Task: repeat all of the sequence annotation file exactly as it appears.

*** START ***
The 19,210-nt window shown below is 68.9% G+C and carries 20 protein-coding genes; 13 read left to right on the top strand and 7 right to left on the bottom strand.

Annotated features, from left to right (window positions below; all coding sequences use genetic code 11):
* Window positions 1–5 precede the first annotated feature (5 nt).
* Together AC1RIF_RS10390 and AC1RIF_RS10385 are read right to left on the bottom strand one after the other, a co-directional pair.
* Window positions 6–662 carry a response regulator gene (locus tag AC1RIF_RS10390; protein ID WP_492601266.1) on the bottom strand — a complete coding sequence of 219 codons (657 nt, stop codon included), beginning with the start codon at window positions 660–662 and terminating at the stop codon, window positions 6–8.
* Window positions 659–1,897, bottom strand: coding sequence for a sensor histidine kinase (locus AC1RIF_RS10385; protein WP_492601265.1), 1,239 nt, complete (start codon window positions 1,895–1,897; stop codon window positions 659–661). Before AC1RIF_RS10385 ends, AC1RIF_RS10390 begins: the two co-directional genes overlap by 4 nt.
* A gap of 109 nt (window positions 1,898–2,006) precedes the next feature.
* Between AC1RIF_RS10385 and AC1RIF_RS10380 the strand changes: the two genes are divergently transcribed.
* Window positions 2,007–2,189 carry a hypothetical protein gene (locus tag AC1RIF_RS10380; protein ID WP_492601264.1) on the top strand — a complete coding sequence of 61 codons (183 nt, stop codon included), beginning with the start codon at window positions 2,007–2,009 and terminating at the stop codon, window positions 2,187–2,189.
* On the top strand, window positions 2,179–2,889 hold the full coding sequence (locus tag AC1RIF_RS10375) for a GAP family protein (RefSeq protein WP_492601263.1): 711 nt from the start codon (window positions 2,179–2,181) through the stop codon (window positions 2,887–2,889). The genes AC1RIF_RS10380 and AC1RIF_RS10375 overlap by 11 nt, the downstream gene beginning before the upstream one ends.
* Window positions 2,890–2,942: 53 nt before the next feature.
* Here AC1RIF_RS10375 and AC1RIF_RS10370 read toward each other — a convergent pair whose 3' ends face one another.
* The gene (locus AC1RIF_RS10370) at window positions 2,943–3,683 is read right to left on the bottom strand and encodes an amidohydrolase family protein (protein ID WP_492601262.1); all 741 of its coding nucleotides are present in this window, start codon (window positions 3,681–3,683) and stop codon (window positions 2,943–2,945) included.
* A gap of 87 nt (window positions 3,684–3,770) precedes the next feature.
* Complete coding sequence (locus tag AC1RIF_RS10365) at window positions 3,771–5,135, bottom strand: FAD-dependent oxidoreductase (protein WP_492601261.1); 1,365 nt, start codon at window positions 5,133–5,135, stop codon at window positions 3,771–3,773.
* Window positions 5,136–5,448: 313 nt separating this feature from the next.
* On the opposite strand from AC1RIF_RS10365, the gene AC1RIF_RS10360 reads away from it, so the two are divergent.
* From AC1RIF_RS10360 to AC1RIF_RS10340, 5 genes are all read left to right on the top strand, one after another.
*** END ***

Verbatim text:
The 19,210-nt window shown below is 68.9% G+C and carries 20 protein-coding genes; 13 read left to right on the top strand and 7 right to left on the bottom strand.

Annotated features, from left to right (window positions below; all coding sequences use genetic code 11):
* Window positions 1–5 precede the first annotated feature (5 nt).
* Together AC1RIF_RS10390 and AC1RIF_RS10385 are read right to left on the bottom strand one after the other, a co-directional pair.
* Window positions 6–662 carry a response regulator gene (locus tag AC1RIF_RS10390; protein ID WP_492601266.1) on the bottom strand — a complete coding sequence of 219 codons (657 nt, stop codon included), beginning with the start codon at window positions 660–662 and terminating at the stop codon, window positions 6–8.
* Window positions 659–1,897, bottom strand: coding sequence for a sensor histidine kinase (locus AC1RIF_RS10385; protein WP_492601265.1), 1,239 nt, complete (start codon window positions 1,895–1,897; stop codon window positions 659–661). Before AC1RIF_RS10385 ends, AC1RIF_RS10390 begins: the two co-directional genes overlap by 4 nt.
* A gap of 109 nt (window positions 1,898–2,006) precedes the next feature.
* Between AC1RIF_RS10385 and AC1RIF_RS10380 the strand changes: the two genes are divergently transcribed.
* Window positions 2,007–2,189 carry a hypothetical protein gene (locus tag AC1RIF_RS10380; protein ID WP_492601264.1) on the top strand — a complete coding sequence of 61 codons (183 nt, stop codon included), beginning with the start codon at window positions 2,007–2,009 and terminating at the stop codon, window positions 2,187–2,189.
* On the top strand, window positions 2,179–2,889 hold the full coding sequence (locus tag AC1RIF_RS10375) for a GAP family protein (RefSeq protein WP_492601263.1): 711 nt from the start codon (window positions 2,179–2,181) through the stop codon (window positions 2,887–2,889). The genes AC1RIF_RS10380 and AC1RIF_RS10375 overlap by 11 nt, the downstream gene beginning before the upstream one ends.
* Window positions 2,890–2,942: 53 nt before the next feature.
* Here AC1RIF_RS10375 and AC1RIF_RS10370 read toward each other — a convergent pair whose 3' ends face one another.
* The gene (locus AC1RIF_RS10370) at window positions 2,943–3,683 is read right to left on the bottom strand and encodes an amidohydrolase family protein (protein ID WP_492601262.1); all 741 of its coding nucleotides are present in this window, start codon (window positions 3,681–3,683) and stop codon (window positions 2,943–2,945) included.
* A gap of 87 nt (window positions 3,684–3,770) precedes the next feature.
* Complete coding sequence (locus tag AC1RIF_RS10365) at window positions 3,771–5,135, bottom strand: FAD-dependent oxidoreductase (protein WP_492601261.1); 1,365 nt, start codon at window positions 5,133–5,135, stop codon at window positions 3,771–3,773.
* Window positions 5,136–5,448: 313 nt separating this feature from the next.
* On the opposite strand from AC1RIF_RS10365, the gene AC1RIF_RS10360 reads away from it, so the two are divergent.
* From AC1RIF_RS10360 to AC1RIF_RS10340, 5 genes are all read left to right on the top strand, one after another.